Jim Jenkins

In the wee hours, NC Senate Republicans act small

N.C. Senate President pro tem Phil Berger (Rep.), left front, and Sen. Harry Brown (Rep.), right front, and other senators listen during a Senate debate in March.
N.C. Senate President pro tem Phil Berger (Rep.), left front, and Sen. Harry Brown (Rep.), right front, and other senators listen during a Senate debate in March. cseward@newsobserver.com

The last time I was awake at 3 a.m., it was because my grands were in the middle of drawing Spider-Man and Power Rangers on my face in the middle of the night. It confirmed: Nothing good happens at 3 o’clock in the morning.

Following a peculiar state Senate meeting last week, in which a budget amendment cutting education programs in some Democratic counties was passed at 3 a.m., that statement stands.

This was nothing but Republican strong-arm stuff passed thanks to a substantial GOP majority, in the name of getting more money to fight the opioid epidemic. Democrats had kept the evening going with a series of proposed amendments. So, for spite, Republicans took away some education funding from Democratic districts and cut things for the N.C. Museum of Art and a general downtown revitalization program. This mischief passed at the aforementioned 3 a.m. To fight opioid addiction, the cuts had to come, GOP leaders said or else ... gasp ... there might have to be a tax hike. (Their budget is ridiculous in its failure to do enough for working families.)

Everybody was looking pretty tired, and no wonder. And, it made some want to ask – a la Donald Trump – for GOP birth certificates. Not to check citizenship, but to see if Republican leaders were 9 years old.

Most of their shenanigans – from Voter ID to redistricting to HB2 to this 3 a.m. surprise rejecting worthy ideas from Democratic Gov. Roy Cooper – come about because Republicans are making up for years of Democratic control when GOP legislators were ignored and worse.

They always got lousy offices; their bills died before consideration. Legend has it that during one discussion decades ago of recognizing the Yom Kippur holiday, a lawmaker asked, “Now is this Mr. Kippur a Democrat or Republican?”

The Democrats were in charge for 100 years, and that was too long.

Yes, they often stood for the right things, education first among them. But long-term power created a attitude that ignored dissenting views, within and without the party. Even when voters sent Democrats a message by electing Republican Jim Holshouser and Republican Jim Martin as governors in 1972 and 1984, respectively, Democratic leaders still didn’t want to share power. (I changed my own registration to unaffiliated after a Democratic Party type criticized The N&O for endorsing a Republican idea.)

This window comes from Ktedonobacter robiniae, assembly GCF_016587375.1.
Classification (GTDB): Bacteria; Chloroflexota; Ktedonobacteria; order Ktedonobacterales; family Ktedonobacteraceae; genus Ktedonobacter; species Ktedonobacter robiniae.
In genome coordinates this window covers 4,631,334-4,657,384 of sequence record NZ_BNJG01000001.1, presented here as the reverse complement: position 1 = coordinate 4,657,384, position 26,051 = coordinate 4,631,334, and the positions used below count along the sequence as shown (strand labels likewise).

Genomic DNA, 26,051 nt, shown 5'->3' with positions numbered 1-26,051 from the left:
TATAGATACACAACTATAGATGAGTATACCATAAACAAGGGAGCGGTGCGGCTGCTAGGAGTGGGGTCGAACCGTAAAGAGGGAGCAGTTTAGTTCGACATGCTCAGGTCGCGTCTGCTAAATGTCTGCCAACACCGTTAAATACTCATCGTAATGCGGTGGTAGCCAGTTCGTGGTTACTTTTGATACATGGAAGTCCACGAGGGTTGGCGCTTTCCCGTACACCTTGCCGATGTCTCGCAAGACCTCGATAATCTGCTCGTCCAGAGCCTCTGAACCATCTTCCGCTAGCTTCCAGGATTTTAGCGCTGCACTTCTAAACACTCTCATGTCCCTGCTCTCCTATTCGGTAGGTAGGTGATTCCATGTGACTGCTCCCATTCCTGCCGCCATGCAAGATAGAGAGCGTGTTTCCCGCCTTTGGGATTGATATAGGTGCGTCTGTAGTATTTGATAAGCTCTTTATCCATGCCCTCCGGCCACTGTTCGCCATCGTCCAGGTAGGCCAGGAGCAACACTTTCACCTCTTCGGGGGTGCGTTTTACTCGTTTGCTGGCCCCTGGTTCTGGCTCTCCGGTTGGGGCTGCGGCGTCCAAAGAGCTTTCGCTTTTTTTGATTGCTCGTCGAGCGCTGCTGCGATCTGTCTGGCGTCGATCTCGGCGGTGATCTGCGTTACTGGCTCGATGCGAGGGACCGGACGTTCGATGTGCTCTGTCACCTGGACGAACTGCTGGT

But Republicans took over after 2010. It’s easy to understand why they’d want some payback after 100 years. We all get that, and sometimes I think Democrats should, instead of complaining, get to work with some clear ideas and strong candidates to give the voters the fair choice they deserve.

But the Republican Party of 2017 is not the Republican Party of the 1980s. Hard-core ideologues rule now, and they’re not inclined toward moderation. They appear to be making up for 100 years out of power as quickly as possible – even if they have to stay up all night.

But being in a hurry, whether it’s legislating or trying to make the movie theater on time or get to a game before kickoff, leads to trouble, and for Republicans in the General Assembly, it’s led to one political fender-bender after another, whether it’s seemingly endless courtroom confrontations over voter rights or a “marriage amendment” or the HB2 law that did serious damage to the state’s reputation.

Republicans ought to relax and douse the midnight oil. They have the votes for the foreseeable future. They can guide the state in a conservative direction without screeching the tires. And their man is in the White House.

Hmmm ... now that might be a reason to be up late.

Deputy editorial page editor Jim Jenkins can be reached at 919-829-4513 or at jjenkins@newsobserver.com

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